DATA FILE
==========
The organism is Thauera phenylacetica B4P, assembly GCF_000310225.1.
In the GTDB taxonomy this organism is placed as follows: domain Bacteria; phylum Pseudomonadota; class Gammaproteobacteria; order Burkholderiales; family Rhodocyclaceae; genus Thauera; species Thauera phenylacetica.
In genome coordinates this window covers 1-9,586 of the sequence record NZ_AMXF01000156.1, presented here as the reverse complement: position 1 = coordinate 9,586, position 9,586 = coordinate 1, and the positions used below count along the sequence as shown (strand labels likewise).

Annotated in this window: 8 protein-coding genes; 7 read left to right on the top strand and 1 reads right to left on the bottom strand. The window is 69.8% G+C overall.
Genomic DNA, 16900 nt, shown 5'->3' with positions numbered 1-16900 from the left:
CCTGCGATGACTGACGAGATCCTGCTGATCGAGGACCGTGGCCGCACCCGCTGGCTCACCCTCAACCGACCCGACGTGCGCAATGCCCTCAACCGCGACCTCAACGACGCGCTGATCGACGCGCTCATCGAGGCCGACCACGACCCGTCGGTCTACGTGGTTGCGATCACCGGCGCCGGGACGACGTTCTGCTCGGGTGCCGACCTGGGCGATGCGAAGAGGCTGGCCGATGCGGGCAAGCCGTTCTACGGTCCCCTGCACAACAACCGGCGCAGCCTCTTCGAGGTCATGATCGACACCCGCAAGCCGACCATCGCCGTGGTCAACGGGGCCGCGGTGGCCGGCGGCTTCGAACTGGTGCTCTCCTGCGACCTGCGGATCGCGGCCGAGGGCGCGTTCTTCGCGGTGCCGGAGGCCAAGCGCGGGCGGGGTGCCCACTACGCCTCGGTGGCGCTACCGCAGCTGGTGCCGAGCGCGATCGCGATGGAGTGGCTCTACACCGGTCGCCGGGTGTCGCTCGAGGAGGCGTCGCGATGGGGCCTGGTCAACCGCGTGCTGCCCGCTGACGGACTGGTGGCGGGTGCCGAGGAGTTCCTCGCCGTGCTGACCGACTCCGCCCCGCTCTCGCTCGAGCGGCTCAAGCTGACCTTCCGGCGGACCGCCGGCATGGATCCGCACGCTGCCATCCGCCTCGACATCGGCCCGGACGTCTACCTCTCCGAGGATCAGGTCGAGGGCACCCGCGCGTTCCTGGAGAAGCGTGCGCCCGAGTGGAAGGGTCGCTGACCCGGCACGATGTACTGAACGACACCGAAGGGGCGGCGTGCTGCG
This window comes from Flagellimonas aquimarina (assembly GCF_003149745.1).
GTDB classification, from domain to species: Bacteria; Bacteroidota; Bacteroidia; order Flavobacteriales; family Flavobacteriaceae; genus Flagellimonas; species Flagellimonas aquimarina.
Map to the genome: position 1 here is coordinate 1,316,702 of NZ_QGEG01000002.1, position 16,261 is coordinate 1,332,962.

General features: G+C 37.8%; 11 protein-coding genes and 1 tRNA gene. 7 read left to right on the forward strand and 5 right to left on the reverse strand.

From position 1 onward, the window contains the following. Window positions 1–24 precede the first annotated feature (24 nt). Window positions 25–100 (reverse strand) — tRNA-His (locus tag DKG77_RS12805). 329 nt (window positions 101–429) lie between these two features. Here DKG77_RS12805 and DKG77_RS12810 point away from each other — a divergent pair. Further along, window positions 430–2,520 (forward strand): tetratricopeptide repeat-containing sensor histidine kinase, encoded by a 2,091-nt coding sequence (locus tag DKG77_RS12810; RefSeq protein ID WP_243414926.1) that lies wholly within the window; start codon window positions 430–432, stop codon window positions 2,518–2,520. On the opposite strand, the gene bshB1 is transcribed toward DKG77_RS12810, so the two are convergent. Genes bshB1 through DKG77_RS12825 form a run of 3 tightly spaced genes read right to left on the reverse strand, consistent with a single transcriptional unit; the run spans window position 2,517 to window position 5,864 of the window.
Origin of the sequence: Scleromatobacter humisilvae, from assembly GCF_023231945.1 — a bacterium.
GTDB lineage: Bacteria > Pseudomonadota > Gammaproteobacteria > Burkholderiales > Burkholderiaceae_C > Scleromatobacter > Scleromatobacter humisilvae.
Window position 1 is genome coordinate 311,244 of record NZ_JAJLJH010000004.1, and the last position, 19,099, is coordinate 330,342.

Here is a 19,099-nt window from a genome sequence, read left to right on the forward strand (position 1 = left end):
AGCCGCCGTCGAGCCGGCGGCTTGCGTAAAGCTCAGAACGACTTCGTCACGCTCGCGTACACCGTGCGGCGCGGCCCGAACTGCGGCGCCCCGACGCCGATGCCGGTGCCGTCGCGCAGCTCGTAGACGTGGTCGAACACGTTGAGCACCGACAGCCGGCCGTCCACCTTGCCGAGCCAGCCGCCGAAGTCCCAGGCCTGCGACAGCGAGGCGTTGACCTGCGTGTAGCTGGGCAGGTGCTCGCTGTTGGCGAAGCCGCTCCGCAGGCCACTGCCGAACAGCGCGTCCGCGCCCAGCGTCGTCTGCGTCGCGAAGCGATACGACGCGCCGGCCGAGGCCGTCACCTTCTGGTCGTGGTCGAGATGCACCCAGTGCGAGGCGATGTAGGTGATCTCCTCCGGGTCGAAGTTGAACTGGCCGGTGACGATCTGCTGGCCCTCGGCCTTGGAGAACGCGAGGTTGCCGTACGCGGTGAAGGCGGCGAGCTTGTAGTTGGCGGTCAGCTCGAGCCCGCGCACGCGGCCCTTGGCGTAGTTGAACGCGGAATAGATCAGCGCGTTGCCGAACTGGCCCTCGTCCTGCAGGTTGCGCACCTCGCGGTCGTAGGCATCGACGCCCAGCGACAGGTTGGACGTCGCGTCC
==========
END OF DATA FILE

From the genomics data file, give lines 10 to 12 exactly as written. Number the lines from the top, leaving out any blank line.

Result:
General features: G+C 37.8%; 11 protein-coding genes and 1 tRNA gene. 7 read left to right on the forward strand and 5 right to left on the reverse strand.

From position 1 onward, the window contains the following. Window positions 1–24 precede the first annotated feature (24 nt). Window positions 25–100 (reverse strand) — tRNA-His (locus tag DKG77_RS12805). 329 nt (window positions 101–429) lie between these two features. Here DKG77_RS12805 and DKG77_RS12810 point away from each other — a divergent pair. Further along, window positions 430–2,520 (forward strand): tetratricopeptide repeat-containing sensor histidine kinase, encoded by a 2,091-nt coding sequence (locus tag DKG77_RS12810; RefSeq protein ID WP_243414926.1) that lies wholly within the window; start codon window positions 430–432, stop codon window positions 2,518–2,520. On the opposite strand, the gene bshB1 is transcribed toward DKG77_RS12810, so the two are convergent. Genes bshB1 through DKG77_RS12825 form a run of 3 tightly spaced genes read right to left on the reverse strand, consistent with a single transcriptional unit; the run spans window position 2,517 to window position 5,864 of the window.
Origin of the sequence: Scleromatobacter humisilvae, from assembly GCF_023231945.1 — a bacterium.